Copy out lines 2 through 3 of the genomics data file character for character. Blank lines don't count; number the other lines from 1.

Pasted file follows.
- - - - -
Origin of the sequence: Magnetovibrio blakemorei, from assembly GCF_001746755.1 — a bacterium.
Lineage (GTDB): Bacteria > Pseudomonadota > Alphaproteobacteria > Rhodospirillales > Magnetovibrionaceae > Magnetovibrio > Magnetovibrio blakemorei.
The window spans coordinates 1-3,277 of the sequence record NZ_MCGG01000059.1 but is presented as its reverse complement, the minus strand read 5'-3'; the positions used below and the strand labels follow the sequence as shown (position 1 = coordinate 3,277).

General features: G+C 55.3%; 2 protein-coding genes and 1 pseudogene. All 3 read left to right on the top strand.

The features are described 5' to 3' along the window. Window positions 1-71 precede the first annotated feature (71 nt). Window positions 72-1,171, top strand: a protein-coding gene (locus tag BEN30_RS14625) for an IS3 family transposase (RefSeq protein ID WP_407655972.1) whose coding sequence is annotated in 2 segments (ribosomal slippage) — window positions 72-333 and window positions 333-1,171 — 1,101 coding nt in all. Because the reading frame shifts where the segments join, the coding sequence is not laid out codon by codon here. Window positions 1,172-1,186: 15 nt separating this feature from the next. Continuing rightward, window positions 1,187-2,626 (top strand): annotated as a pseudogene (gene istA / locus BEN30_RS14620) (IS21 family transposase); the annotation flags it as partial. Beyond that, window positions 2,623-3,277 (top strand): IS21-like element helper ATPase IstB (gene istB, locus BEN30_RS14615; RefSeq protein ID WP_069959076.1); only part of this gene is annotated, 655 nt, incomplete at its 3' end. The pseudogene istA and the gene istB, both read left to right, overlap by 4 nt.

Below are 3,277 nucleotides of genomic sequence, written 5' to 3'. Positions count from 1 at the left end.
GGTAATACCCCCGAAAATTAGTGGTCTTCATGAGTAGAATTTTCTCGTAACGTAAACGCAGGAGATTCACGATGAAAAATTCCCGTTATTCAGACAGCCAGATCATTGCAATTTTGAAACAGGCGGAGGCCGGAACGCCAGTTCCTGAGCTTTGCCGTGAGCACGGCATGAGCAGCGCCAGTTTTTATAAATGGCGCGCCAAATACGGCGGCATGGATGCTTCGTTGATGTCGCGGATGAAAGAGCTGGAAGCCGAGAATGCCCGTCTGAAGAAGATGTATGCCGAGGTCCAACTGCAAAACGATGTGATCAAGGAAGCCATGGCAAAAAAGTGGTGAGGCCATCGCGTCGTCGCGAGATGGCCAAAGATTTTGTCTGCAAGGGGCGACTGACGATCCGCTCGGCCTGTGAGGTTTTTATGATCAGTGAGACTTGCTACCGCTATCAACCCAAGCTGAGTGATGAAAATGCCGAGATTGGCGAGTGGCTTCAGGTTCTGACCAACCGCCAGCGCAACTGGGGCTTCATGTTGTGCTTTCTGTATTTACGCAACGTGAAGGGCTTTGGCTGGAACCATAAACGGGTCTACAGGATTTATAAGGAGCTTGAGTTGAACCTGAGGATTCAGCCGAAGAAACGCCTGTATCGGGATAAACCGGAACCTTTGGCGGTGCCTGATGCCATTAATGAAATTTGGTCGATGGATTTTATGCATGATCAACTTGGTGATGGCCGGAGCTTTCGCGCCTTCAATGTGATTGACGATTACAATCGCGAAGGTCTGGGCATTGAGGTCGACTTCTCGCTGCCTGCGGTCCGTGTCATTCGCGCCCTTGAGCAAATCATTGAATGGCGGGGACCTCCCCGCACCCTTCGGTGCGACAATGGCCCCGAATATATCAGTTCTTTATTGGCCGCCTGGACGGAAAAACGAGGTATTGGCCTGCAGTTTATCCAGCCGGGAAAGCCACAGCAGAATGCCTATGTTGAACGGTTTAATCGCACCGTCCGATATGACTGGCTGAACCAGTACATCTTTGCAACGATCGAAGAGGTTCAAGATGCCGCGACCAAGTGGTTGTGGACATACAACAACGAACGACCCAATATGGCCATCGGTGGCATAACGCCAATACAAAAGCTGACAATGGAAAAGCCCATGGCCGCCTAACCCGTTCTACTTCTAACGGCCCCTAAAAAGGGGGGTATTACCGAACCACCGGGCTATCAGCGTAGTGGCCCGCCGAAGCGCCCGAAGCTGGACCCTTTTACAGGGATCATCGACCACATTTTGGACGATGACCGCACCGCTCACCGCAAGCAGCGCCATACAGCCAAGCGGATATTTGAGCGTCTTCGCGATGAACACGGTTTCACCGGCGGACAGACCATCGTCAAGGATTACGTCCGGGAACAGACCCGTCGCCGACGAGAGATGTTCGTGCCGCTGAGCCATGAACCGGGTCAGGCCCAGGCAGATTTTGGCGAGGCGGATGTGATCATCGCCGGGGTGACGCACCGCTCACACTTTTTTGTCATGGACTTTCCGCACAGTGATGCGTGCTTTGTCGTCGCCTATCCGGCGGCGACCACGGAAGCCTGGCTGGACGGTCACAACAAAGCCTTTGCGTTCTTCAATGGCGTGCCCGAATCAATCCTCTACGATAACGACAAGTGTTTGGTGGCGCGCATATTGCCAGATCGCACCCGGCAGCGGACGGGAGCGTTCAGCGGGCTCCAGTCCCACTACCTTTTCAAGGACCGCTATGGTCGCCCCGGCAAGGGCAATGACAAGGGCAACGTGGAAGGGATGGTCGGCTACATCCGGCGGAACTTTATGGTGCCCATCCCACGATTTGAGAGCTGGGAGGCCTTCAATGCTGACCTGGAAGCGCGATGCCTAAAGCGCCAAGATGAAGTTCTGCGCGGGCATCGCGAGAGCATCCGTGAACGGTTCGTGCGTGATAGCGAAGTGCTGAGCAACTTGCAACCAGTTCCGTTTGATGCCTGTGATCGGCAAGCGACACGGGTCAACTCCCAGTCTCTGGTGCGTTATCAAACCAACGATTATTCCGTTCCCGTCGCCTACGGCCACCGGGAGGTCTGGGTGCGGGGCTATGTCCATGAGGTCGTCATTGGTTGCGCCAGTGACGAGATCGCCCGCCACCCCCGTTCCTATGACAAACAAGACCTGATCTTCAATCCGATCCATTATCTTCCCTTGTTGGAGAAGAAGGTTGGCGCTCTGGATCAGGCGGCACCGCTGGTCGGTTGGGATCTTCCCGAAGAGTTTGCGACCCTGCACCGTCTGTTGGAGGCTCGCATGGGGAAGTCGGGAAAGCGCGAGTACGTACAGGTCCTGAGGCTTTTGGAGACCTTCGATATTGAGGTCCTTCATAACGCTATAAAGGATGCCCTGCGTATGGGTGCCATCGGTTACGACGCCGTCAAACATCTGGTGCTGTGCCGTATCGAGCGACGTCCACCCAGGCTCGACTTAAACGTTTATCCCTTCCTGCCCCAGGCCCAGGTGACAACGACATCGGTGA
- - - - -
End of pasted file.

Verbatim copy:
Lineage (GTDB): Bacteria > Pseudomonadota > Alphaproteobacteria > Rhodospirillales > Magnetovibrionaceae > Magnetovibrio > Magnetovibrio blakemorei.
The window spans coordinates 1-3,277 of the sequence record NZ_MCGG01000059.1 but is presented as its reverse complement, the minus strand read 5'-3'; the positions used below and the strand labels follow the sequence as shown (position 1 = coordinate 3,277).